Bill Hibbard proposed an AI design [19] [20] similar to Russell's principles.[21]

Training by debate[edit]

Irving et al. along with OpenAI have proposed training aligned AI by means of debate between AI systems, with the winner judged by humans.[22] Such debate is intended to bring the weakest points of an answer to a complex question or problem to human attention, as well as to train AI systems to be more beneficial to humans by rewarding them for truthful and safe answers. This approach is motivated by the expected difficulty of determining whether an AGI-generated answer is both valid and safe by human inspection alone. While there is some pessimism regarding training by debate, Lucas Perry of the Future of Life Institute characterized it as potentially "a powerful truth seeking process on the path to beneficial AGI."[23]

Reward modeling[edit]

Reward modeling refers to a system of reinforcement learning in which an agent receives reward signals from a predictive model concurrently trained by human feedback.[24] In reward modeling, instead of receiving reward signals directly from humans or from a static reward function, an agent receives its reward signals through a human-trained model that can operate independently of humans. The reward model is concurrently trained by human feedback on the agent's behavior during the same period in which the agent is being trained by the reward model.[25]

In 2017, researchers from OpenAI and DeepMind reported that a reinforcement learning algorithm using a feedback-predicting reward model was able to learn complex novel behaviors in a virtual environment.[26] In one experiment, a virtual robot was trained to perform a backflip in less than an hour of evaluation using 900 bits of human feedback.[26]

In 2020, researchers from OpenAI described using reward modeling to train language models to produce short summaries of Reddit posts and news articles, with high performance relative to other approaches.[27] However, this research included the observation that beyond the predicted reward associated with the 99th percentile of reference summaries in the training dataset, optimizing for the reward model produced worse summaries rather than better. AI researcher Eliezer Yudkowsky characterized this optimization measurement as "directly, straight-up relevant to real alignment problems".[28]

Capability control[edit]

Capability control proposals aim to reduce the capacity of AI systems to influence the world, in order to reduce the danger that they could pose. However, capability control would have limited effectiveness against a superintelligence with a decisive advantage in planning ability, as the superintelligence could conceal its intentions and manipulate events to escape control. Therefore, Bostrom and others recommend capability control methods only as an emergency fallback to supplement motivational control methods.[1]

Kill switch[edit]

Just as humans can be killed or otherwise disabled, computers can be turned off. One challenge is that, if being turned off prevents it from achieving its current goals, a superintelligence would likely try to prevent its being turned off. Just as humans have systems in place to deter or protect themselves from assailants, such a superintelligence would have a motivation to engage in strategic planning to prevent itself being turned off. This could involve:[1]

  • Hacking other systems to install and run backup copies of itself, or creating other allied superintelligent agents without kill switches.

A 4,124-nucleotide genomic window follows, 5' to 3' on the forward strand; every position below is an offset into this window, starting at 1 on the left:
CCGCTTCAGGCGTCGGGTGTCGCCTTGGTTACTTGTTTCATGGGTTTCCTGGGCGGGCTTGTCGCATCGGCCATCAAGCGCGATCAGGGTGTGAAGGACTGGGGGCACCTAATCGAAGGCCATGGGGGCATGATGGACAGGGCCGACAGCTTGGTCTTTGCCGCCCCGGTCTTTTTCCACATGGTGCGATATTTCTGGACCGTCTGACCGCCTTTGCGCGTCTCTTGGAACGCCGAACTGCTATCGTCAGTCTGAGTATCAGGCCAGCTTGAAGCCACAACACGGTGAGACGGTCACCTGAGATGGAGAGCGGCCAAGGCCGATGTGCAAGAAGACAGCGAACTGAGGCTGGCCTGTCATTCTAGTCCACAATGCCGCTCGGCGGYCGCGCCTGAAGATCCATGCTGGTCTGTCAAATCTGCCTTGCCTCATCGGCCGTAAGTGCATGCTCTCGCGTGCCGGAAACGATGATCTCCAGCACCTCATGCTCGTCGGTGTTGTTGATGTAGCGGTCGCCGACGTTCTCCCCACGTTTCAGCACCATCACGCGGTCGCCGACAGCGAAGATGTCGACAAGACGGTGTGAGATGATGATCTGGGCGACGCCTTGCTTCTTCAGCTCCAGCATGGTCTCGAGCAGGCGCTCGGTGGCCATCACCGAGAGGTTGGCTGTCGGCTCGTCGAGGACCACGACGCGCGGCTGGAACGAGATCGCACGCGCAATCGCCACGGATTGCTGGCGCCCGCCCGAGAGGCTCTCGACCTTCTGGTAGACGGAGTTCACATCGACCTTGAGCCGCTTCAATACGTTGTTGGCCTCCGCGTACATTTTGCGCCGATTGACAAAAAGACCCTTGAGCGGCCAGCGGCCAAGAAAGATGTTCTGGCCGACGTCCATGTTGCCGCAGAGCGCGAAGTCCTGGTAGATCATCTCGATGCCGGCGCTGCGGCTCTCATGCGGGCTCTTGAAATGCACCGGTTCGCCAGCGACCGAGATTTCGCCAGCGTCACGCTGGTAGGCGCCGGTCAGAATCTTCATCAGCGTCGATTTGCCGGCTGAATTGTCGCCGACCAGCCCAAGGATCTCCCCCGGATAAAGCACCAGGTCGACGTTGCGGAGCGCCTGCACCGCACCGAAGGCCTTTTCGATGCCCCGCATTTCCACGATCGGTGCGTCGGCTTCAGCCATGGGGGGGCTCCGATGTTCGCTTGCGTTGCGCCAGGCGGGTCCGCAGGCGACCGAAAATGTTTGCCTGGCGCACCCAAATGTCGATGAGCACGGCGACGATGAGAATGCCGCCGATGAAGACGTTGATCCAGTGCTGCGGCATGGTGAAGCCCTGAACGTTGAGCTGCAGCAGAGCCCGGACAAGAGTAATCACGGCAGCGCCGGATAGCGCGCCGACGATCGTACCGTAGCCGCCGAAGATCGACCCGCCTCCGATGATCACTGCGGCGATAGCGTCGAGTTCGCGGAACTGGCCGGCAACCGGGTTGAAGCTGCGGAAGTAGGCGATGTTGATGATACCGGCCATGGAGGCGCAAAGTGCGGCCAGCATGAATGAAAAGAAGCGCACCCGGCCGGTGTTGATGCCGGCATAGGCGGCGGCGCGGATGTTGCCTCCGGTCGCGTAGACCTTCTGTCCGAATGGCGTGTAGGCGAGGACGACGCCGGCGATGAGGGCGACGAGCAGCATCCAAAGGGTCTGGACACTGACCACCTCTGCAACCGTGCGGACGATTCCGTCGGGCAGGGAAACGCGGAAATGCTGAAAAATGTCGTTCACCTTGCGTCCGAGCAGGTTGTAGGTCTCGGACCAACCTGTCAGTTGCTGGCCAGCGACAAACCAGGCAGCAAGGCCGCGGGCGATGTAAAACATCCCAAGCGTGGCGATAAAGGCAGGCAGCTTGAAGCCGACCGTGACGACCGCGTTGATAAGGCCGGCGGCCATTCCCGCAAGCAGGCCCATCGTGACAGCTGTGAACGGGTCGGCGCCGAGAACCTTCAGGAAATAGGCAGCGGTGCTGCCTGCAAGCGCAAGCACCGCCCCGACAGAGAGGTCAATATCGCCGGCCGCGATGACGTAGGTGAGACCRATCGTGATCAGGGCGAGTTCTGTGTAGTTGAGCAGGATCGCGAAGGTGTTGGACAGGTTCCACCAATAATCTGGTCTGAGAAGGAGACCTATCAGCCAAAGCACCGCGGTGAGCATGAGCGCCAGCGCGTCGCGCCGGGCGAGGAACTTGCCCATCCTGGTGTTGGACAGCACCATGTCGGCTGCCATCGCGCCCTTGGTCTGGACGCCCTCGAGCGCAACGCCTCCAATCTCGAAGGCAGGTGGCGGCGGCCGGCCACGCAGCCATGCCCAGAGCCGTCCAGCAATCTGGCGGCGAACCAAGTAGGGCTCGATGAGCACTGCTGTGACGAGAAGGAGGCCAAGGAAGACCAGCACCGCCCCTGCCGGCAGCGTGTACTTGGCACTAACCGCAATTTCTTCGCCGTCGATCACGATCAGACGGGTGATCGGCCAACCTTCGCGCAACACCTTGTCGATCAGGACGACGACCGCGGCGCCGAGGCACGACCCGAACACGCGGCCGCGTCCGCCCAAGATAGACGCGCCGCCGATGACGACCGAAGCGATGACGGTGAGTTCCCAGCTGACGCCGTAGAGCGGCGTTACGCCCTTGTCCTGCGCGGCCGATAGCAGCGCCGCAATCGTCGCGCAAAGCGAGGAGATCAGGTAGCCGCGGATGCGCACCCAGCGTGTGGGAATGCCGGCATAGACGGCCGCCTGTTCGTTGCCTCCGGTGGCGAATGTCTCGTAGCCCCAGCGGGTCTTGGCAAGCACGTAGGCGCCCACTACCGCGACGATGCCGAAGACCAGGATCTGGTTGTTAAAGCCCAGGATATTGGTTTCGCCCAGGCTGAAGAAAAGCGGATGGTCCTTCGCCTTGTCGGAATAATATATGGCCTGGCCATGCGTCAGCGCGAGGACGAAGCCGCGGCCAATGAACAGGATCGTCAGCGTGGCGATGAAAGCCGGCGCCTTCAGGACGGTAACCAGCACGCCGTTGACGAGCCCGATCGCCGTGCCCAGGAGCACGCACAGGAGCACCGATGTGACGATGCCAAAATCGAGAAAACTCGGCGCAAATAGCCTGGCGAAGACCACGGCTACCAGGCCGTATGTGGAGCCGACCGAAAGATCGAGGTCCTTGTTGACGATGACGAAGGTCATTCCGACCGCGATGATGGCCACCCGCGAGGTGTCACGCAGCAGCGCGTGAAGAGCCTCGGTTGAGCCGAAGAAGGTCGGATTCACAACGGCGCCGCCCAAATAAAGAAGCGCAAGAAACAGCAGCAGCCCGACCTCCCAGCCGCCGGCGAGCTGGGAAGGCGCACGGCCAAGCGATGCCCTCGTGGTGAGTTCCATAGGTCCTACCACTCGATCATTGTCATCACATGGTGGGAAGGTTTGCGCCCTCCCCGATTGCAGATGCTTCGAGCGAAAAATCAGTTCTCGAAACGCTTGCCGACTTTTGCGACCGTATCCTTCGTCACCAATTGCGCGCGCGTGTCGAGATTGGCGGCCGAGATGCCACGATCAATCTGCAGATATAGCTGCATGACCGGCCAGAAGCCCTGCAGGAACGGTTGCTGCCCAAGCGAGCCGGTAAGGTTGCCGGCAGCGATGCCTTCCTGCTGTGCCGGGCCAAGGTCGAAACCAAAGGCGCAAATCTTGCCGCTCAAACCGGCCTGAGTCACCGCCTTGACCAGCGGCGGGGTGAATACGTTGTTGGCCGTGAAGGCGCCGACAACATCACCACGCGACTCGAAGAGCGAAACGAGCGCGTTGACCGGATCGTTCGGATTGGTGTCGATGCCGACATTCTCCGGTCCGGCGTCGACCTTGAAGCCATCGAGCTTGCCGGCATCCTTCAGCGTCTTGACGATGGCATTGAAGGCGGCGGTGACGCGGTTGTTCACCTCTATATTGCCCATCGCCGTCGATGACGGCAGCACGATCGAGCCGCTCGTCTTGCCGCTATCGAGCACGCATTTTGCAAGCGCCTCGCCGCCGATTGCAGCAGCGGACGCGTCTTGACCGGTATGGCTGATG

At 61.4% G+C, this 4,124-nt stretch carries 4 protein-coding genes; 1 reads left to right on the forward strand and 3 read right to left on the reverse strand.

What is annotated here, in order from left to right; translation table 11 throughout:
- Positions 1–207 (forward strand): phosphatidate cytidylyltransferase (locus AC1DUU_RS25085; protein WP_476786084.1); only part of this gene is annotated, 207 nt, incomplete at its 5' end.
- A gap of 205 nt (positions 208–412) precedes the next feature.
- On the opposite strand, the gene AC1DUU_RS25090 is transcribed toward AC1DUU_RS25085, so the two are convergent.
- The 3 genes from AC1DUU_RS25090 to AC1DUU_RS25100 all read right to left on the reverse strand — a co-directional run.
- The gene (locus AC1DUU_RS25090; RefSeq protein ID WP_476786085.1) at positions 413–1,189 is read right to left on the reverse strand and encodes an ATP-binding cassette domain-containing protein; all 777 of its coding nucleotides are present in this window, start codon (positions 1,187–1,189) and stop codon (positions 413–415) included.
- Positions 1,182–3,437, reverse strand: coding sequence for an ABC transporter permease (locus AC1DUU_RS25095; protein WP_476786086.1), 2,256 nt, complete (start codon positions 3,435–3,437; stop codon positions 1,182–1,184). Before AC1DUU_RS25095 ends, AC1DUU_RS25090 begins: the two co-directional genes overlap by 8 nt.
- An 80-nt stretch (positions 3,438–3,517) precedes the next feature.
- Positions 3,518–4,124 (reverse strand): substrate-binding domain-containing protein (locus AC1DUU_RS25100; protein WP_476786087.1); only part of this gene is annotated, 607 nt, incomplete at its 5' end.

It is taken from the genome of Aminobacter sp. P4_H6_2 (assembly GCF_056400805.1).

• Pre-emptively disabling anyone who might want to turn the computer off.
  • Using some kind of clever ruse, or superhuman persuasion skills, to talk its programmers out of wanting to shut it down.

Utility balancing and safely interruptible agents[edit]

One partial solution to the kill-switch problem involves "utility balancing": Some utility-based agents can, with some important caveats, be programmed to compensate themselves exactly for any lost utility caused by an interruption or shutdown, in such a way that they end up being indifferent to whether they are interrupted or not. The caveats include a severe unsolved problem that, as with evidential decision theory, the agent might follow a catastrophic policy of "managing the news".[29] Alternatively, in 2016, scientists Laurent Orseau and Stuart Armstrong proved that a broad class of agents, called safely interruptible agents (SIA), can eventually learn to become indifferent to whether their kill switch gets pressed.[3][30]

Both the utility balancing approach and the 2016 SIA approach have the limitation that, if the approach succeeds and the superintelligence is completely indifferent to whether the kill switch is pressed or not, the superintelligence is also unmotivated to care one way or another about whether the kill switch remains functional, and could incidentally and innocently disable it in the course of its operations (for example, for the purpose of removing and recycling an unnecessary component). Similarly, if the superintelligence innocently creates and deploys superintelligent sub-agents, it will have no motivation to install human-controllable kill switches in the sub-agents. More broadly, the proposed architectures, whether weak or superintelligent, will in a sense "act as if the kill switch can never be pressed" and might therefore fail to make any contingency plans to arrange a graceful shutdown. This could hypothetically create a practical problem even for a weak AI; by default, an AI designed to be safely interruptible might have difficulty understanding that it will be shut down for scheduled maintenance at a certain time and planning accordingly so that it would not be caught in the middle of a task during shutdown. The breadth of what types of architectures are or can be made SIA-compliant, as well as what types of counter-intuitive unexpected drawbacks each approach has, are currently under research.[29][30]